In March, members of the Wharton Private Equity Club coordinated a roundtable discussion between four influential lenders to talk about the currently robust debt markets, trends in the sub-debt markets, the impact of hedge funds, and ways firms can differentiate themselves from the competition, among other topics.
Jerome Egan (WG’01) is a senior vice president at TCW/Crescent Mezzanine, a Los Angeles-based mezzanine provider with approximately $4.7 billion of capital under management. TCW typically invests in senior subordinated notes with equity upside (obtained through warrants or equity co-investments) in connection with sponsored LBO transactions. Its typical investment size is approximately $80 million, but it can commit up to $400 million for any given transaction. TCW invests across industries.
Jeff Foley (WG’ 99) is a director in Wachovia Securities’ Leveraged Finance Group, a leading provider of leveraged finance solutions, including senior debt, second lien, mezzanine, and high yield products serving both financial sponsors and traditional large and middle market corporate clients.
J. Gardner Horan is a senior vice president in GE Commercial Finance’s Global Media & Communications Group. With over $7 billion in assets under management, GE’s Global Media & Communications Group offers a wide range of financing solutions to middle market and large cap media, communications and entertainment companies ranging from $20 million to over $1 billion. These include senior secured debt, mezzanine and high yield, second lien, and equity co-investments.
Jeff Kilrea serves as the co-president of CapitalSource, Inc. CapitalSource (NYSE: CSE) offers a wide range of financing solutions, including senior term loans (first and second lien), asset-based revolvers, mezzanine financing, and equity co-investments. CapitalSource targets middle-market companies that generate EBITDA between $5 million and $35 million on an annual basis. It can arrange transactions up to $200 million.
WPEC: In your opinion, what are the primary factors that have led to today’s robust debt markets?
JK: The robust debt markets are being driven, in my opinion, by one primary factor: market liquidity. There is a glut of capital in the market today from CLOs (Collateralized Loan Obligations), BDCs (Business Development Corporations), Hedge Funds, new Commercial Finance companies and Regional Banks, not to mention significant capital from PEGs (Private Equity Groups) anxious to deploy capital as they seek their next round of fund raising. From a debt perspective, some of these new or alternative sources of capital did not even exist 5 to 10 years ago. From an equity perspective, the opportunity for higher returns generated by PEGs has increased the dollars committed to this sector from endowments, pension funds and other investors, which also has contributed to the debt markets.
JE: I think today’s debt markets have been largely driven by the interest rate environment as well as the enormous amounts of capital that have been raised by buyout firms. Just as equity sponsors have pushed the envelope on purchase price multiples, so have lenders done with leverage and the pricing on that leverage. In our space and with the investment sizes we deal with, the high yield market is our primary competitor. Spreads are tighter now than ever, making mezzanine a less competitive option. However, many sponsors still prefer large “private high yield” issues because mezzanine providers can be more flexible on call protection and other features, making it a more flexible security from the sponsor’s point of view.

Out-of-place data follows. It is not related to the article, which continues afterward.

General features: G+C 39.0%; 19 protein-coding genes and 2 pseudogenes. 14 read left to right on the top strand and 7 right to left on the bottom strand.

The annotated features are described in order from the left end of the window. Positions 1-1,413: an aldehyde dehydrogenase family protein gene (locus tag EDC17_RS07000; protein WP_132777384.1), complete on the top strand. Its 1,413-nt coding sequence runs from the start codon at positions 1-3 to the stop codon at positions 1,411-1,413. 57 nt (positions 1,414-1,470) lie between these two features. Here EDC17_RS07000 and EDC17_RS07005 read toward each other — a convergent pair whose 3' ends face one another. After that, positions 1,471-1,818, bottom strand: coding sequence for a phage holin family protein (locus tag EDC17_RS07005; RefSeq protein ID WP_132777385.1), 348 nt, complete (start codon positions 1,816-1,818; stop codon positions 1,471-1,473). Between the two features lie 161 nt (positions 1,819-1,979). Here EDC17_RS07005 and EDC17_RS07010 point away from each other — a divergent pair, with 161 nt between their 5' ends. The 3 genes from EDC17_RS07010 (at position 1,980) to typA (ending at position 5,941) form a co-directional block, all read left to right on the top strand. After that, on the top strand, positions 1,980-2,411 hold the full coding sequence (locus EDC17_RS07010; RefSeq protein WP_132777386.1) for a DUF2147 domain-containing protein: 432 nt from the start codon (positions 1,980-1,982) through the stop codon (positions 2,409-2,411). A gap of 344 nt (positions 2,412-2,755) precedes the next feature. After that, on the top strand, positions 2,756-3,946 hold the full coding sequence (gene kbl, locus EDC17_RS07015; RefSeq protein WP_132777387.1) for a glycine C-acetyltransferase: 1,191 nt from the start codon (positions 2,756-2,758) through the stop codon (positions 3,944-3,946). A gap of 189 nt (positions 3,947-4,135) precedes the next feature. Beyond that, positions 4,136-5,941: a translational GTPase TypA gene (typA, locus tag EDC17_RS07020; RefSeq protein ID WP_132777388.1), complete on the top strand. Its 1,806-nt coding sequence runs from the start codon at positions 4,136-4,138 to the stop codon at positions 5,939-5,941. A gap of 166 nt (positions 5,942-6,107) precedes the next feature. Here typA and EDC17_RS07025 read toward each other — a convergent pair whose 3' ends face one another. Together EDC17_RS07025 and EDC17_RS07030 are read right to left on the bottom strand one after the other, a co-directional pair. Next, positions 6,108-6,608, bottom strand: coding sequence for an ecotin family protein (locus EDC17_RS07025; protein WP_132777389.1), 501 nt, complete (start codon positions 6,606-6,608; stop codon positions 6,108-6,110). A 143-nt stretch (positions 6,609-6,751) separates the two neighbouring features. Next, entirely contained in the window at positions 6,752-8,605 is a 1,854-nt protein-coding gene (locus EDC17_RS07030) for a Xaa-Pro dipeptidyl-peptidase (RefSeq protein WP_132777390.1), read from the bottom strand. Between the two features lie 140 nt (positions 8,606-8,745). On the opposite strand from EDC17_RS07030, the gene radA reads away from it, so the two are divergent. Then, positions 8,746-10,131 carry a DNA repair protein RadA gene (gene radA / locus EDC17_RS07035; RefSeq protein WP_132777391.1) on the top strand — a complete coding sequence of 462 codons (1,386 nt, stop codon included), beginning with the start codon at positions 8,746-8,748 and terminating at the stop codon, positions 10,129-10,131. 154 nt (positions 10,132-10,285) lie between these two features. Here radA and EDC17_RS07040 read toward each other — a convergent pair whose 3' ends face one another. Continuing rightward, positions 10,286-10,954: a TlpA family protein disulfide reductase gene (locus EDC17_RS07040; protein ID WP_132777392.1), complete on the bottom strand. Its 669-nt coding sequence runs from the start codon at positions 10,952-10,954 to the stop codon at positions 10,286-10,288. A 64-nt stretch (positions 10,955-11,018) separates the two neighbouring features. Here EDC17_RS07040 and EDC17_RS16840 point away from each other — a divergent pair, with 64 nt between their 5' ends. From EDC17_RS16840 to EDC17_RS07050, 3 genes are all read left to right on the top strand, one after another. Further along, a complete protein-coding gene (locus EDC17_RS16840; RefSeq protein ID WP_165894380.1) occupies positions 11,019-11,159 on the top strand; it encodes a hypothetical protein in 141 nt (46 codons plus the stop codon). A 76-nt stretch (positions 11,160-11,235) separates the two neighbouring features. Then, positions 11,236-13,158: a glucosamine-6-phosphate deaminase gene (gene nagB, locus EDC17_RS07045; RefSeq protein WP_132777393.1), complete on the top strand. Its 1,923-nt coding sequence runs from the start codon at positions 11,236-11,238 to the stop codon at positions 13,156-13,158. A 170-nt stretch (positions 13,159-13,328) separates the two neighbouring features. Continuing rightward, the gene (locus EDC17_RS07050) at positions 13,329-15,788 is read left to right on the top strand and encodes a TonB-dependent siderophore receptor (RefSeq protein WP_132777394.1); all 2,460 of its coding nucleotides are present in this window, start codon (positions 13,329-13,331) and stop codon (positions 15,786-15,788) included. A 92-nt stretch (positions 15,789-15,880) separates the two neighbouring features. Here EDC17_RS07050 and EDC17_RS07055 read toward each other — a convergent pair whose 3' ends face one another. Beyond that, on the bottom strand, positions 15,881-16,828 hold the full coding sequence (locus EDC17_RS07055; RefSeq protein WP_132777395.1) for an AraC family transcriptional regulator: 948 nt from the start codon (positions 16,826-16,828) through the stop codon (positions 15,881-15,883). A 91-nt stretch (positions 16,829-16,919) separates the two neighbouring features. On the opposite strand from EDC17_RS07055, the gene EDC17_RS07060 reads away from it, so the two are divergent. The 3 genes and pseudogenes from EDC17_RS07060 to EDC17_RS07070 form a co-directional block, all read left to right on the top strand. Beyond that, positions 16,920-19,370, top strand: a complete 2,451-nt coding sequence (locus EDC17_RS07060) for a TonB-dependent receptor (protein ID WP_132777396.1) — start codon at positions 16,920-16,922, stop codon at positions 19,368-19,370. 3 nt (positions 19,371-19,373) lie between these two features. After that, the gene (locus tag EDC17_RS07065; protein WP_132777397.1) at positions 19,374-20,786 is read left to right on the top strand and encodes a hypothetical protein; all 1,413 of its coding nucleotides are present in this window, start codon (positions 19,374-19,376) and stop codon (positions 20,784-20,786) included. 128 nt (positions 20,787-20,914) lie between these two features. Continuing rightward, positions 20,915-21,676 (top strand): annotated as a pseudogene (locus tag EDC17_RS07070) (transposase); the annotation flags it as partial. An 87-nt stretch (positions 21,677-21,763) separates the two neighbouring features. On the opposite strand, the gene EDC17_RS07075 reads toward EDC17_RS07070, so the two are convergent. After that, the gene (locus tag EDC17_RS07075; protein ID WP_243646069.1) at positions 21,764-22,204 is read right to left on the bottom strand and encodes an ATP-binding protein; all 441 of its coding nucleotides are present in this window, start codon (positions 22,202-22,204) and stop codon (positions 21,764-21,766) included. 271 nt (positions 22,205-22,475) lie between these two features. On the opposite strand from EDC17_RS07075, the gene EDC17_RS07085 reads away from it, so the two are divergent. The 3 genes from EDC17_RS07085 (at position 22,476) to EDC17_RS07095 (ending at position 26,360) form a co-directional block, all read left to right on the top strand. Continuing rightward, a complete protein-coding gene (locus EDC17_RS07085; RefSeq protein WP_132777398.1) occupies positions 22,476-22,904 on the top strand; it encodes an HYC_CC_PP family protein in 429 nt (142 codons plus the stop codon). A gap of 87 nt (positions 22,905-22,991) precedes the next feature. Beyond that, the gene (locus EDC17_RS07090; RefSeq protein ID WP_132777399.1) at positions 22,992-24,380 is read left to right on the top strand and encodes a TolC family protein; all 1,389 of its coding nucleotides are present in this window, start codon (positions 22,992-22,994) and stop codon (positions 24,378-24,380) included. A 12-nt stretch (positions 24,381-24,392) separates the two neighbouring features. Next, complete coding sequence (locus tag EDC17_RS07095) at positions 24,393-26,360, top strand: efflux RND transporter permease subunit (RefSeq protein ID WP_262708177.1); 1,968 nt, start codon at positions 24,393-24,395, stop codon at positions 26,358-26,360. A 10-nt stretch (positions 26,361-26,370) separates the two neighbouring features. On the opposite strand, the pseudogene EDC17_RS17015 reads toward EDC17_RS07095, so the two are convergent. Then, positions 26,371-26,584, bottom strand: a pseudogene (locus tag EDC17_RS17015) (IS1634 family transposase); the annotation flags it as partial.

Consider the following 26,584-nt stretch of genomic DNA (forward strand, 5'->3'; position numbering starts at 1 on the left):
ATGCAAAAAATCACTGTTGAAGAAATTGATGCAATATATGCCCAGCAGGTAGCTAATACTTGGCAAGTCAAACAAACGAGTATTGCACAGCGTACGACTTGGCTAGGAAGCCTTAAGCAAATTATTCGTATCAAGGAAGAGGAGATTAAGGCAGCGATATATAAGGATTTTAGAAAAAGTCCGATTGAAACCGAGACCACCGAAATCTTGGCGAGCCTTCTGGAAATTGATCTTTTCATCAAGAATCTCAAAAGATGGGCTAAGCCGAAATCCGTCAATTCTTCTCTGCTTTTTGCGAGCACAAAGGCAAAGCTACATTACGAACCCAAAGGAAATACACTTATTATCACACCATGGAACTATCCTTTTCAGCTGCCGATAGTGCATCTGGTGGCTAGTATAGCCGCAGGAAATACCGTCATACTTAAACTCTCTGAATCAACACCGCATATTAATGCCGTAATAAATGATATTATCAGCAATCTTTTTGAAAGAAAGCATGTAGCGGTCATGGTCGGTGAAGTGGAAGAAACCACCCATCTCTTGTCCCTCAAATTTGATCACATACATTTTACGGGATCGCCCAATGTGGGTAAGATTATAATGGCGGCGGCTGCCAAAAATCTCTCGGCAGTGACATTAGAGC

GH: Low default rates have been a key factor. I don’t have the exact numbers on hand, but I believe they are approaching 45-year lows. This has kept losses off of the books, which has made it easier for institutional investors to raise money. This, in turn, has increased liquidity and pushed yields down. Companies are less likely to default with lower rates. It’s a cycle.
JF: The primary factor driving the robust market conditions, particularly in the leveraged loan market, is the market liquidity from the continued fund raising by CLOs and other institutional investors. Despite record M&A activity, the demand for new paper continues to outstrip supply, resulting in favorable pricing and structures from an issuer perspective. As previously mentioned, low default rates are another important factor driving the current environment.
WPEC: The question on everybody’s mind — how long are the good times going to last? What external factors do you believe will lead to an eventual softening?
GH: We think the debt markets will start to tighten towards the end of this year or the beginning of 2008. Eventually housing and manufacturing weakness will take its toll on the economy and filter down to the credit markets. However, several factors such as covenant-lite deals could delay this tightening. As always, industry specific issues will also come into play. For instance, in the media space, advertising dollars from the 2008 presidential election may offset weakness in the broader advertising markets.
JK: It is difficult to predict how long the good times will last, but some type of underlying market correction will be necessary to curb the current enthusiasm. The correction could come in the form of an increase in the interest rate environment, which will impact debt service capabilities and debt leverage of borrowers interested in making acquisitions. The correction could also result from material credit agreement defaults by borrowers in the credit markets, which should lead certain lenders, either temporarily or permanently, to exit the business. Many of the new competitors have not experienced the inevitable cycling of the credit markets so it will be interesting to witness their behavior in a challenging credit market.